Microsoft Puts Malvertising In its Legal Crosshairs

Microsoft this week filed five civil lawsuits in Seattle's King County Superior Court alleging that unknown individuals using various business names used Microsoft's online ad platform, Microsoft AdManager, to distribute malicious software.

Malicious online advertising, also known as malvertising, is a security risk for Web surfers because it can infect user computers with dangerous Trojan software and also redirect users to other harmful content.

According to Microsoft Associate General Counsel Tim Cranton, Microsoft's five lawsuits target suspected malvertisers who used the business names "Soft Solutions," "Direct Ad," "," "ITmeter INC" and ""

"Although we don't yet know the names of the specific individuals behind these acts, we are filing these cases to help uncover the people responsible and prevent them from continuing their exploits," wrote Cranton in a Thursday post to Microsoft's "Microsoft On the Issues" blog. In another development apparently related to Microsoft's anti-malvertising efforts, a 200,000 computer botnet was discovered by Click Forensics, a company that tracks and reports instances of click fraud.

Sponsored post

According to Click Forensics Vice President of Sales and Marketing Steve O'Brien, the botnet known as the Bahama botnet is believed to be linked to both Microsoft's malvertising targets and the malvertising attack on The New York Times Web site from earlier this week.

"Interestingly, the Bahama botnet appears to be closely related to the recent spate of 'scareware' attacks, such as the one perpetrated against The New York Times digital site just a few days ago," wrote O'Brien in a Click Forensics blog post Thursday. "What makes the botnet so insidious is that it operates intermittently so that the user doesn't really know that anything is wrong. Additionally, it can operate independently of the user because the authors appear to be building a large database of authentically user-generated search queries. And because the queries come from many different machines (IPs) across a broad segment of the Internet population, it is very difficult to find and identify these clicks as fraudulent."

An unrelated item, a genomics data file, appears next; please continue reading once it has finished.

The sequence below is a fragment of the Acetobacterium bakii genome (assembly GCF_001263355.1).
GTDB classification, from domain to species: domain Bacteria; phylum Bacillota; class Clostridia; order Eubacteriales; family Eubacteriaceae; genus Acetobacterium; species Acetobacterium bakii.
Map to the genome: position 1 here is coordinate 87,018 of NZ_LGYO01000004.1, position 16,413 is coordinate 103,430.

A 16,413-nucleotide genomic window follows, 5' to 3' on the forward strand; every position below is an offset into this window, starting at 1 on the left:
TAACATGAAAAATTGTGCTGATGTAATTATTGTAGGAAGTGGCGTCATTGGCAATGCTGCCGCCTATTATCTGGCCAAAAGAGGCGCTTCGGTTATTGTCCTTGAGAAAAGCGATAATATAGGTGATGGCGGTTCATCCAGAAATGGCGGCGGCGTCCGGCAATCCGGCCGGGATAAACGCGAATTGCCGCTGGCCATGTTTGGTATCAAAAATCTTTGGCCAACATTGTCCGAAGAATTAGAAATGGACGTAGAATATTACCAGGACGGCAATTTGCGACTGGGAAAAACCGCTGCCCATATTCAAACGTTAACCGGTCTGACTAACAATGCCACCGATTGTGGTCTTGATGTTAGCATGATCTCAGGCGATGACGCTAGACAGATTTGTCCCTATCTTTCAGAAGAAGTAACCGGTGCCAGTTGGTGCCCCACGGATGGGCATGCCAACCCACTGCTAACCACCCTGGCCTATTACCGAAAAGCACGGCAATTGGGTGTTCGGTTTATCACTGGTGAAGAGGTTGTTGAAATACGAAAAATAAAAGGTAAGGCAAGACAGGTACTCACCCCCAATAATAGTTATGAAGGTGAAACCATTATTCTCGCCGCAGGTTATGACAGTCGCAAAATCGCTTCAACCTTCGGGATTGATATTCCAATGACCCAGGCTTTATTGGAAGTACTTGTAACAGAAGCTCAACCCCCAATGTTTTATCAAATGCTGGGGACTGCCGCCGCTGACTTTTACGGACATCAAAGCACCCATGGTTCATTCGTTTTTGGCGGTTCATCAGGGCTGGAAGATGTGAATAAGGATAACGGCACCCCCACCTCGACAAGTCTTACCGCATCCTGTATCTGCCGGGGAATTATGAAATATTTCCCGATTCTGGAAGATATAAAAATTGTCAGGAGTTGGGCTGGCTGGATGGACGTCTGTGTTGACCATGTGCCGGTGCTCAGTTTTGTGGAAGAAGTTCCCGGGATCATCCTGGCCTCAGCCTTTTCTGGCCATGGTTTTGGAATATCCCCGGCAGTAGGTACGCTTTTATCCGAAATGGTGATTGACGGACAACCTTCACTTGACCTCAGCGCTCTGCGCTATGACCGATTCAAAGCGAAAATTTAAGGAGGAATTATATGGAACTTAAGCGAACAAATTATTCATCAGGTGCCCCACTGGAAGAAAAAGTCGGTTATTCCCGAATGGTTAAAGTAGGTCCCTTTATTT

In the Microsoft blog post, Cranton urged users to make sure they have updated antivirus, antimalware, antispyware and firewall tools, be cautious about using programs they don't recognize to scan their computer and be vigilant about giving out personal information to only secure sites. Cranton also noted Microsoft's recent actions against click fraud and instant messaging spam.

"This work is vitally important because online advertising helps keep the Internet up and running. It's the fuel that drives search technologies. It pays for free online services like Windows Live, Facebook, Yahoo and MSN," he said. "Fraud and malicious abuse of online ad platforms are therefore a serious threat to the industry and for all consumers and businesses that rely on these free services."